Christmas specials: obscure, common, and weird

Zack Smith has done a deep roundup of the best in Christmas Specials, "with a number of links to unedited versions of lesser-known specials including an unedited MUPPET FAMILY CHRISTMAS with original commercials, a "Shalom Sesame" from Israel with a Hanukkah theme and a British airing of Raymond Briggs' THE SNOWMAN with a live-action intro by David Bowie as the grown-up version of the little boy in the story. The Star Wars special is not in here because, well...the world has suffered enough. Also wrote up a look at the many specials of Rankin-Bass, and how they do or don't tie into one another.

The Spirit of Christmas Specials, Conclusion: Beyond Charlie Brown and the Grinch! (Thanks, Zack!)


  1. What!  How can you write about Christmas specials without mentioning the greatest Santa Claus of them all: Art Carney!  Besides the classic “Twilight Zone” episode “Night of the Meek” he also played both Santa and Cosmo Scam in the very first Muppet special “The Great Santa Claus Switch”.  Not to mention that cinematic masterpiece “The Night They Saved Christmas” with co-star June Lockhart as Mrs. Claus.

  2. I’d like to give a shout out to the Smurfs’ Christmas special.  Gargamel is forced to sing a song about “goodness” (which causes him physical pain), in order to help the Smurfs get rid of some evil guy who might be Satan.  What more could you ask for?

  3. In my country, Christmas Special means that after you’re done stuffing your face with awesome food (preferably prepared mostly by your family and/or friends) and drinking lots of booze, after you’ve sat down for a little mid-afternoon sleep, you wake up and watch the year’s best episodes of Doctor Who and Downton Abbey while trying not to doze off again. Best part of the holiday.

  4. When I was a kid I saw an animated special that featured Jack Frost and the Snow Queen.  Unfortunately, other than remembering that I loved it and would love to see it again, much of it has been forgotten. the only things I remember are that the anmation (perhaps European?) was done in a very angular almost harsh style, and that the whole thing transmitted *cold* very well.  I seem to remember Jack dancing across the rooftops. . . .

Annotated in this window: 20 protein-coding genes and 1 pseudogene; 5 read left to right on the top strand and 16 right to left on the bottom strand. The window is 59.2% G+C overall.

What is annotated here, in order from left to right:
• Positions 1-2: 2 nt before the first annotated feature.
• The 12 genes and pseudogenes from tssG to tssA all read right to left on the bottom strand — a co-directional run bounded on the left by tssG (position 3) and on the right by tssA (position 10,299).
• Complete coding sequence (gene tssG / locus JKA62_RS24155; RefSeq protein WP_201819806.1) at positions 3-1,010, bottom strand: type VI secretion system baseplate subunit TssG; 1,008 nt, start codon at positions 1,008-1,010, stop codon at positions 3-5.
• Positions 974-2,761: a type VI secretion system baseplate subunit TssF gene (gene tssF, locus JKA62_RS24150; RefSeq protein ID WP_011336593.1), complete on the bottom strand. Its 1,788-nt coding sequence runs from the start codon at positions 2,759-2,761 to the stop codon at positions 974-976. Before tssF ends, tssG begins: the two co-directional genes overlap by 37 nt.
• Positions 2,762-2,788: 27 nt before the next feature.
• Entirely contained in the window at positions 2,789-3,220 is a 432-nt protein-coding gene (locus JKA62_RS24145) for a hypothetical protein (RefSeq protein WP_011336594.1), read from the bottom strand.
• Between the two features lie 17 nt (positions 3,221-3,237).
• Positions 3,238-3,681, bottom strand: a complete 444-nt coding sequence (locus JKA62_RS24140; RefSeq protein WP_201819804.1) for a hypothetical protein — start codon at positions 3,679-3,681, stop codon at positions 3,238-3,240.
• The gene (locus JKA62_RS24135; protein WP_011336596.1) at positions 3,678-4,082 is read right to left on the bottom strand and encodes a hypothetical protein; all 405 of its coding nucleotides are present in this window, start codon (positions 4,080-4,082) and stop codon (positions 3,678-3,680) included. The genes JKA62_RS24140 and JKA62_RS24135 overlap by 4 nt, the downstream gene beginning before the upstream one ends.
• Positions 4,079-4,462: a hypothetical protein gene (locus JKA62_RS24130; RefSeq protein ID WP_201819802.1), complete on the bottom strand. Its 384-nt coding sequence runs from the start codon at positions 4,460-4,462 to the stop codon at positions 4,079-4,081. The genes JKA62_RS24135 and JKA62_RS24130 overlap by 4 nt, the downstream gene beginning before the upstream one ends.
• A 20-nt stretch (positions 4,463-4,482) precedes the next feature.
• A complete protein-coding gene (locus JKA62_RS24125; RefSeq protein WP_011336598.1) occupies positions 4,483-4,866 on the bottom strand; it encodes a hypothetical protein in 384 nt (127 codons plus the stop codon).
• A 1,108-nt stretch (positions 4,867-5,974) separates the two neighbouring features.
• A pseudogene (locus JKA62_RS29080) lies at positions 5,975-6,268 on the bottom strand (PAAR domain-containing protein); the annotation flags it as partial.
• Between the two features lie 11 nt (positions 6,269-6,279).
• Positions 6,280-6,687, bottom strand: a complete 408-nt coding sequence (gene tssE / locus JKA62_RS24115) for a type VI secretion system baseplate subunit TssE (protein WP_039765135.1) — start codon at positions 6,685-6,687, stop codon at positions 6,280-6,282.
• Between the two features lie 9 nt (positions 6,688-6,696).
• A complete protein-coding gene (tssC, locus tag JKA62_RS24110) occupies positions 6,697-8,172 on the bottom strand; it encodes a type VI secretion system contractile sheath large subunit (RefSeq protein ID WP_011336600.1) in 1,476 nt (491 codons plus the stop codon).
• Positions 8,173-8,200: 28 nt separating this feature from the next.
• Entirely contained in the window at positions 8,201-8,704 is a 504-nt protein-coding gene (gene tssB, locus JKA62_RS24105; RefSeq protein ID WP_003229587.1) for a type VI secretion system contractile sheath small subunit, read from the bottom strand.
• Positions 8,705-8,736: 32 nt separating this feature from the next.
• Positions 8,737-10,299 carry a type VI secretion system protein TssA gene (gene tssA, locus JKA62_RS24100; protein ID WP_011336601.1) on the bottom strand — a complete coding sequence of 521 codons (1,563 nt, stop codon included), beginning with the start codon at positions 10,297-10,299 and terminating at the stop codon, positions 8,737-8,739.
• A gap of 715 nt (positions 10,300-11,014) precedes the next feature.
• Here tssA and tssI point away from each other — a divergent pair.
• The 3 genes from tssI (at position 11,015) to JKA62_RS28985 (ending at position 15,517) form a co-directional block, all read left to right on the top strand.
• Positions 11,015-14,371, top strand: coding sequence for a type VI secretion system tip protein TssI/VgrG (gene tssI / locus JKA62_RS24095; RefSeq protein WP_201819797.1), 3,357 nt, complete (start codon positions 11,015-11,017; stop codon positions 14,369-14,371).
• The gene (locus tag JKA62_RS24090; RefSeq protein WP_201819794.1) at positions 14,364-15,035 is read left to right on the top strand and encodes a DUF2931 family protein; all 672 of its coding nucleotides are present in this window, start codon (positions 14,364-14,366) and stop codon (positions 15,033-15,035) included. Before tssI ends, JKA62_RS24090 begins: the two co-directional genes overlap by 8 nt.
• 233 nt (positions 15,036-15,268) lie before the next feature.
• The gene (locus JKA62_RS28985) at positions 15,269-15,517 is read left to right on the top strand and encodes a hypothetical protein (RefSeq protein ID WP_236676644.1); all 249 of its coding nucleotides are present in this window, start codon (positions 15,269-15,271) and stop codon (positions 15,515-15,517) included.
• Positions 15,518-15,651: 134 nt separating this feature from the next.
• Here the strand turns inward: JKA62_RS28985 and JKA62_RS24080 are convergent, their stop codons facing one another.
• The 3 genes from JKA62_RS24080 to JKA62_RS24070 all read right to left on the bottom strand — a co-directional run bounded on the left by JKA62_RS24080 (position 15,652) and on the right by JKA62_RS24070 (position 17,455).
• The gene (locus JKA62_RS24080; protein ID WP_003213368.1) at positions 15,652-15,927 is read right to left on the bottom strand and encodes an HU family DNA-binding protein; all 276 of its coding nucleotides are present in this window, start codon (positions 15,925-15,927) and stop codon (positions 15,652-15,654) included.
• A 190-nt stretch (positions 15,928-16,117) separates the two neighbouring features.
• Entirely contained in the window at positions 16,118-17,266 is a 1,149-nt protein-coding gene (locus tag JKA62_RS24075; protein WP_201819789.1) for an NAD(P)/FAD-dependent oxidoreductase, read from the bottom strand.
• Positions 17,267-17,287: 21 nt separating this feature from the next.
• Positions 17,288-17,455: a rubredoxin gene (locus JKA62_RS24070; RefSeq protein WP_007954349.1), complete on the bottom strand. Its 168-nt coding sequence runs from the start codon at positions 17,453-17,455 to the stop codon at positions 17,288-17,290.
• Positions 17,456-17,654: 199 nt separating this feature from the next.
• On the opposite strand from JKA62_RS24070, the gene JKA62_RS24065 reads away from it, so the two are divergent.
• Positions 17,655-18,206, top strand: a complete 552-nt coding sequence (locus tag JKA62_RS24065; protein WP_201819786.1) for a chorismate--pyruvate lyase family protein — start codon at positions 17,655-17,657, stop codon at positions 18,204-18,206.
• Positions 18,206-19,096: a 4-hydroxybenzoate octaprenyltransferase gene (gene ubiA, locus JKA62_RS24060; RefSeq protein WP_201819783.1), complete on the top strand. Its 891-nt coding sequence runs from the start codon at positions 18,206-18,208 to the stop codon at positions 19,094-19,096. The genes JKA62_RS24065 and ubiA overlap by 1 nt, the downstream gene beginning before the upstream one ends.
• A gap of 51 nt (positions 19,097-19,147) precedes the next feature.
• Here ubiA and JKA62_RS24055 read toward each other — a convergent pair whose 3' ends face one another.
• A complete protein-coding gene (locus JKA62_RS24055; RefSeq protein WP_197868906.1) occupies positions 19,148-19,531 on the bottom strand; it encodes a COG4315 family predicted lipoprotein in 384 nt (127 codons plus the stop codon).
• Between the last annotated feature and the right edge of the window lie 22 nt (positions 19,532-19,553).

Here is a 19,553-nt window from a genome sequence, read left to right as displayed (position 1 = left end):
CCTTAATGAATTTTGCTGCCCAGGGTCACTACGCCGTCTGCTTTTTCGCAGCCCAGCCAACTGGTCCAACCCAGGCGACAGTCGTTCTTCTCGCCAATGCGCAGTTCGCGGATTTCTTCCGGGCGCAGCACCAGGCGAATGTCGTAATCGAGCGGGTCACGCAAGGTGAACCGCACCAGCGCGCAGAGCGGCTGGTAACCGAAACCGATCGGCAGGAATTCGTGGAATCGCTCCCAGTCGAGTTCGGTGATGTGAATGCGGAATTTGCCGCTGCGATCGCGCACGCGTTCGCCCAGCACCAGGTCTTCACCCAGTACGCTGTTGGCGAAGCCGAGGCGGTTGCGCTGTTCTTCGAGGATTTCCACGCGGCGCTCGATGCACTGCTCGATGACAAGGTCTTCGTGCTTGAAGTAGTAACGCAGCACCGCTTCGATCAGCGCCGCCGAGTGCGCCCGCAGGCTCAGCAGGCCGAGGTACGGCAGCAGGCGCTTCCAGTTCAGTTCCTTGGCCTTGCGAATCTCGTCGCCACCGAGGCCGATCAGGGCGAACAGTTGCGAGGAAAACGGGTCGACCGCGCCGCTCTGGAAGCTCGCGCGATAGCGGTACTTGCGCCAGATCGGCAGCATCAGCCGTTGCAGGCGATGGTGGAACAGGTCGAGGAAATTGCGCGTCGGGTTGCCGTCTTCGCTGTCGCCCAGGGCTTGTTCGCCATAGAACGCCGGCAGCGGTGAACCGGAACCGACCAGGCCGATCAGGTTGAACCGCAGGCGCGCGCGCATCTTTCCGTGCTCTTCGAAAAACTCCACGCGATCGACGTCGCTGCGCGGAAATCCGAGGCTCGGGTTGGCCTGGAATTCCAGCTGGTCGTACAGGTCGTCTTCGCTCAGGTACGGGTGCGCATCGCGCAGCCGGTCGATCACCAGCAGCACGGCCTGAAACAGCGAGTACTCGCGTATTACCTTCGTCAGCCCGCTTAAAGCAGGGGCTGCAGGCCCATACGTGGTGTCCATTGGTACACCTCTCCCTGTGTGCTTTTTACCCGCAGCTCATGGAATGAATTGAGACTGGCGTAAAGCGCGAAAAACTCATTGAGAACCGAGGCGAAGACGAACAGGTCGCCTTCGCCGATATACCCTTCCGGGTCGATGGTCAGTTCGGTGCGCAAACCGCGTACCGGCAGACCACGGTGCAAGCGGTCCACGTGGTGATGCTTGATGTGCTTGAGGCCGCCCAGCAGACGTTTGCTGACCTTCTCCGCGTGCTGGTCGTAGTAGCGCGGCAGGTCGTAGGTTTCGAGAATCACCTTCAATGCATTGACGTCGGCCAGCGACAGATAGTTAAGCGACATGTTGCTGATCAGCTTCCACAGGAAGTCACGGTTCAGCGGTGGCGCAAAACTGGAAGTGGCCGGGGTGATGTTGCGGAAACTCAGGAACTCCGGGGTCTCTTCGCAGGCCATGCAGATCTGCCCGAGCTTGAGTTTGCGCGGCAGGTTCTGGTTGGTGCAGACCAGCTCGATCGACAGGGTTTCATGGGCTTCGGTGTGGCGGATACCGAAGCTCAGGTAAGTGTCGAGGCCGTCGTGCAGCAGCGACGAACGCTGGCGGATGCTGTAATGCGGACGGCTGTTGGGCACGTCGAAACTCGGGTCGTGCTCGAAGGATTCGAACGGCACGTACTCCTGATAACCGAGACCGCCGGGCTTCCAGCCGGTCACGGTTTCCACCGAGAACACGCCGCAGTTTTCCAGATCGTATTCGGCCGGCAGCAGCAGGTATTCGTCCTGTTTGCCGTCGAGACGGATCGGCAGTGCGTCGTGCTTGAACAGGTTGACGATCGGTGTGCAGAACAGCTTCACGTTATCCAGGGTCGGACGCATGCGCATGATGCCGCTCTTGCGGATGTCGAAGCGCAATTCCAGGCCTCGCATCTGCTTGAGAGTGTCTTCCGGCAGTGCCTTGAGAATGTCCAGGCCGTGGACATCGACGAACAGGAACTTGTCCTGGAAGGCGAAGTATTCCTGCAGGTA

Does anyone know what this half-remembered thing might have been, and if its available anywhere?

      1. Thank you for the reply and for the links. What I remember of the thing did not have that Hanna Barbera/Johnny Quest  look, and the you tube link is unfortunately not it.   

        I will definitely try the reddit page. 

  5. I only saw it recently, but really enjoyed Bill and Opus in A Wish for Wings that Work.  Great story and good animation for the time.

  6. This article barely scratches the surface. There have been dozens and dozens of Christmas cartoons and specials.

    Of course, most are pretty wretched.

    The “25 Days of Christmas” thing that ABC Family Channel runs used to run pretty damn much everything I recall from my kidhood, including the obscure ones (e.g., the story of how “Holy Night” came to be written) and new ones, like “A Cranberry Christmas,” sponsored by a cranberry marketing council (!?!). Now the channel is a lot more selective.

    I’m about halfway through watching “The Box of Delights,” a BBC live-action holiday special from the 80s. Really charming. In the last episode it goes totally freak show, with the villain — an evil magician — consulting the Brazen Head of legend, and raising demons to screw up the weather and wreck railway lines.

  7. Zack Smith almost deserves to have his eye shot out by a Red Ryder carbine-action, two hundred shot Range Model air rifle with a compass in the stock and this thing which tells time…

    Every time I watch it, I’m surprised again and again, by how good and how deliciously loopy this Christmas special is.

  8. The Will Vinton special is great. I mean, really, *really* great. Flawless, beautiful animation and engaging, catchy songs. It doesn’t seem to garner the attention of the better-known specials, but it is easily the equal of many of them. If you haven’t seen it (or don’t remember it), I highly recommend seeking it out.

Comments are closed.